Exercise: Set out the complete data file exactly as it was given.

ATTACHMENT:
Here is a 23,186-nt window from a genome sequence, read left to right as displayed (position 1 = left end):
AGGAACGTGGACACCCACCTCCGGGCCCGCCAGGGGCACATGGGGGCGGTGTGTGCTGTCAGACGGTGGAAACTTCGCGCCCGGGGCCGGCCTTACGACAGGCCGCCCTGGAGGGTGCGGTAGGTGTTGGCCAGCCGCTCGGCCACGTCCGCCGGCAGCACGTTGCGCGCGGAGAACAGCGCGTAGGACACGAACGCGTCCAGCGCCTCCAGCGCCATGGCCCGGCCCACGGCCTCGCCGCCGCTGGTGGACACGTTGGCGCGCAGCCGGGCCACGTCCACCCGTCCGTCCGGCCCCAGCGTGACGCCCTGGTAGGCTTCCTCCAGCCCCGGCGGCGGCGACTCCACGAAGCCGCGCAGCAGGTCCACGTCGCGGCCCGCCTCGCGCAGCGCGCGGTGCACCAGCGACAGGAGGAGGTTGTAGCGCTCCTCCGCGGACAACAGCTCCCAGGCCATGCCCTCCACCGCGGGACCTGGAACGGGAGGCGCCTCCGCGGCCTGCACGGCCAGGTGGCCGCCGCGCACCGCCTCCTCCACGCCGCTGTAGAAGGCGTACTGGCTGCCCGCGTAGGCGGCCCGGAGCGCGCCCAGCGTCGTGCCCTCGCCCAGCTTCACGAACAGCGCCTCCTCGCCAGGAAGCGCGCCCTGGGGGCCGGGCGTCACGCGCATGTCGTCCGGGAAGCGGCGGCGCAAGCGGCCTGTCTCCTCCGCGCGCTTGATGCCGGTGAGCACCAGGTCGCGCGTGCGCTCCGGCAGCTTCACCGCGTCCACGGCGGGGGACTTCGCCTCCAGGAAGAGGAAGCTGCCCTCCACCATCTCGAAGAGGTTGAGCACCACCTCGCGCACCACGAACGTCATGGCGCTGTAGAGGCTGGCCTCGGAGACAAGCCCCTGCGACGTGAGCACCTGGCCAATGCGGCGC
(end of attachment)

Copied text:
Here is a 23,186-nt window from a genome sequence, read left to right as displayed (position 1 = left end):
AGGAACGTGGACACCCACCTCCGGGCCCGCCAGGGGCACATGGGGGCGGTGTGTGCTGTCAGACGGTGGAAACTTCGCGCCCGGGGCCGGCCTTACGACAGGCCGCCCTGGAGGGTGCGGTAGGTGTTGGCCAGCCGCTCGGCCACGTCCGCCGGCAGCACGTTGCGCGCGGAGAACAGCGCGTAGGACACGAACGCGTCCAGCGCCTCCAGCGCCATGGCCCGGCCCACGGCCTCGCCGCCGCTGGTGGACACGTTGGCGCGCAGCCGGGCCACGTCCACCCGTCCGTCCGGCCCCAGCGTGACGCCCTGGTAGGCTTCCTCCAGCCCCGGCGGCGGCGACTCCACGAAGCCGCGCAGCAGGTCCACGTCGCGGCCCGCCTCGCGCAGCGCGCGGTGCACCAGCGACAGGAGGAGGTTGTAGCGCTCCTCCGCGGACAACAGCTCCCAGGCCATGCCCTCCACCGCGGGACCTGGAACGGGAGGCGCCTCCGCGGCCTGCACGGCCAGGTGGCCGCCGCGCACCGCCTCCTCCACGCCGCTGTAGAAGGCGTACTGGCTGCCCGCGTAGGCGGCCCGGAGCGCGCCCAGCGTCGTGCCCTCGCCCAGCTTCACGAACAGCGCCTCCTCGCCAGGAAGCGCGCCCTGGGGGCCGGGCGTCACGCGCATGTCGTCCGGGAAGCGGCGGCGCAAGCGGCCTGTCTCCTCCGCGCGCTTGATGCCGGTGAGCACCAGGTCGCGCGTGCGCTCCGGCAGCTTCACCGCGTCCACGGCGGGGGACTTCGCCTCCAGGAAGAGGAAGCTGCCCTCCACCATCTCGAAGAGGTTGAGCACCACCTCGCGCACCACGAACGTCATGGCGCTGTAGAGGCTGGCCTCGGAGACAAGCCCCTGCGACGTGAGCACCTGGCCAATGCGGCGC